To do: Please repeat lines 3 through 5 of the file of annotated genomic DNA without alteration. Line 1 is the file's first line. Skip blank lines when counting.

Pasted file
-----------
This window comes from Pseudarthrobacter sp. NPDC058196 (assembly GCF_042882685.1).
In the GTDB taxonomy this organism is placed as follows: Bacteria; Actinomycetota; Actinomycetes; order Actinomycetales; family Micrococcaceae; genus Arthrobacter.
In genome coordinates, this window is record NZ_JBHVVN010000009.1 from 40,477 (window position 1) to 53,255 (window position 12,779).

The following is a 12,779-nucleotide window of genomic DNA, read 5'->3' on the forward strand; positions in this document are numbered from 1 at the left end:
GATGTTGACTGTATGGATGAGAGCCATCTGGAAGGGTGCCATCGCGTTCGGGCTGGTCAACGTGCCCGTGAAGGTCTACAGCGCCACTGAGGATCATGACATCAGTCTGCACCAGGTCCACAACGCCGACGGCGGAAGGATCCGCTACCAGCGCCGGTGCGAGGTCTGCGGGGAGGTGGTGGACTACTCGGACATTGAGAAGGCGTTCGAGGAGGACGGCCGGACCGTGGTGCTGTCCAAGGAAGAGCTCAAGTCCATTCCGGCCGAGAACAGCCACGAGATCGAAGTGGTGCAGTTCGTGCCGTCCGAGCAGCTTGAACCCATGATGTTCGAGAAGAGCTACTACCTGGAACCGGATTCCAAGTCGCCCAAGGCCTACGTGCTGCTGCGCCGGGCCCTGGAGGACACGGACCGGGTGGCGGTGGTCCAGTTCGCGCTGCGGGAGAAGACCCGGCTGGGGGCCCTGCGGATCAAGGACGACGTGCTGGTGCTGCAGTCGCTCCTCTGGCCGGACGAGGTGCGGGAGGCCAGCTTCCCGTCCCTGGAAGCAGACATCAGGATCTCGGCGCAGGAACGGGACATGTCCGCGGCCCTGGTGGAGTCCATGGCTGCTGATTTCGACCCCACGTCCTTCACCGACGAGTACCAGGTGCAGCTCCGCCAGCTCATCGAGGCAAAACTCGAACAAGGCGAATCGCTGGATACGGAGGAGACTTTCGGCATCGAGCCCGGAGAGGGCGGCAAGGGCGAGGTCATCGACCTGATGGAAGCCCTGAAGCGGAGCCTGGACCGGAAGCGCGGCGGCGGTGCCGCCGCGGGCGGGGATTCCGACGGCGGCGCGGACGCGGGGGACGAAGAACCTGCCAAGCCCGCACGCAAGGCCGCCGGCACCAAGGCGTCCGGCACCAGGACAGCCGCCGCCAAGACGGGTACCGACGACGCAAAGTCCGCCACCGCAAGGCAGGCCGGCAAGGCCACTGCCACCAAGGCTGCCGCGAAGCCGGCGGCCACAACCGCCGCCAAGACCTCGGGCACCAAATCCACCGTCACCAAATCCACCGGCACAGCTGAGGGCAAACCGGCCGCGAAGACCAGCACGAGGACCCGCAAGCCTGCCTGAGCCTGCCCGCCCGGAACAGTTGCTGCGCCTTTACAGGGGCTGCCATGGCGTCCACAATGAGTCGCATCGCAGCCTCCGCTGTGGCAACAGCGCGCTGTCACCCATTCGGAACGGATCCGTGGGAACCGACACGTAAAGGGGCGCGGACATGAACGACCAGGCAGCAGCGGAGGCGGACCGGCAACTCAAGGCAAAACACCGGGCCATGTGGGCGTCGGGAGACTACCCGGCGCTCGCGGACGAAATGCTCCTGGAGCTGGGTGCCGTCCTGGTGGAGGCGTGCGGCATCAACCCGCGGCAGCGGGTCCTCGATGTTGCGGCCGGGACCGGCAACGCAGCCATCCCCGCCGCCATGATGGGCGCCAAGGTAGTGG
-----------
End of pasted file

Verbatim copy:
In genome coordinates, this window is record NZ_JBHVVN010000009.1 from 40,477 (window position 1) to 53,255 (window position 12,779).

The following is a 12,779-nucleotide window of genomic DNA, read 5'->3' on the forward strand; positions in this document are numbered from 1 at the left end:
GATGTTGACTGTATGGATGAGAGCCATCTGGAAGGGTGCCATCGCGTTCGGGCTGGTCAACGTGCCCGTGAAGGTCTACAGCGCCACTGAGGATCATGACATCAGTCTGCACCAGGTCCACAACGCCGACGGCGGAAGGATCCGCTACCAGCGCCGGTGCGAGGTCTGCGGGGAGGTGGTGGACTACTCGGACATTGAGAAGGCGTTCGAGGAGGACGGCCGGACCGTGGTGCTGTCCAAGGAAGAGCTCAAGTCCATTCCGGCCGAGAACAGCCACGAGATCGAAGTGGTGCAGTTCGTGCCGTCCGAGCAGCTTGAACCCATGATGTTCGAGAAGAGCTACTACCTGGAACCGGATTCCAAGTCGCCCAAGGCCTACGTGCTGCTGCGCCGGGCCCTGGAGGACACGGACCGGGTGGCGGTGGTCCAGTTCGCGCTGCGGGAGAAGACCCGGCTGGGGGCCCTGCGGATCAAGGACGACGTGCTGGTGCTGCAGTCGCTCCTCTGGCCGGACGAGGTGCGGGAGGCCAGCTTCCCGTCCCTGGAAGCAGACATCAGGATCTCGGCGCAGGAACGGGACATGTCCGCGGCCCTGGTGGAGTCCATGGCTGCTGATTTCGACCCCACGTCCTTCACCGACGAGTACCAGGTGCAGCTCCGCCAGCTCATCGAGGCAAAACTCGAACAAGGCGAATCGCTGGATACGGAGGAGACTTTCGGCATCGAGCCCGGAGAGGGCGGCAAGGGCGAGGTCATCGACCTGATGGAAGCCCTGAAGCGGAGCCTGGACCGGAAGCGCGGCGGCGGTGCCGCCGCGGGCGGGGATTCCGACGGCGGCGCGGACGCGGGGGACGAAGAACCTGCCAAGCCCGCACGCAAGGCCGCCGGCACCAAGGCGTCCGGCACCAGGACAGCCGCCGCCAAGACGGGTACCGACGACGCAAAGTCCGCCACCGCAAGGCAGGCCGGCAAGGCCACTGCCACCAAGGCTGCCGCGAAGCCGGCGGCCACAACCGCCGCCAAGACCTCGGGCACCAAATCCACCGTCACCAAATCCACCGGCACAGCTGAGGGCAAACCGGCCGCGAAGACCAGCACGAGGACCCGCAAGCCTGCCTGAGCCTGCCCGCCCGGAACAGTTGCTGCGCCTTTACAGGGGCTGCCATGGCGTCCACAATGAGTCGCATCGCAGCCTCCGCTGTGGCAACAGCGCGCTGTCACCCATTCGGAACGGATCCGTGGGAACCGACACGTAAAGGGGCGCGGACATGAACGACCAGGCAGCAGCGGAGGCGGACCGGCAACTCAAGGCAAAACACCGGGCCATGTGGGCGTCGGGAGACTACCCGGCGCTCGCGGACGAAATGCTCCTGGAGCTGGGTGCCGTCCTGGTGGAGGCGTGCGGCATCAACCCGCGGCAGCGGGTCCTCGATGTTGCGGCCGGGACCGGCAACGCAGCCATCCCCGCCGCCATGATGGGCGCCAAGGTAGTGG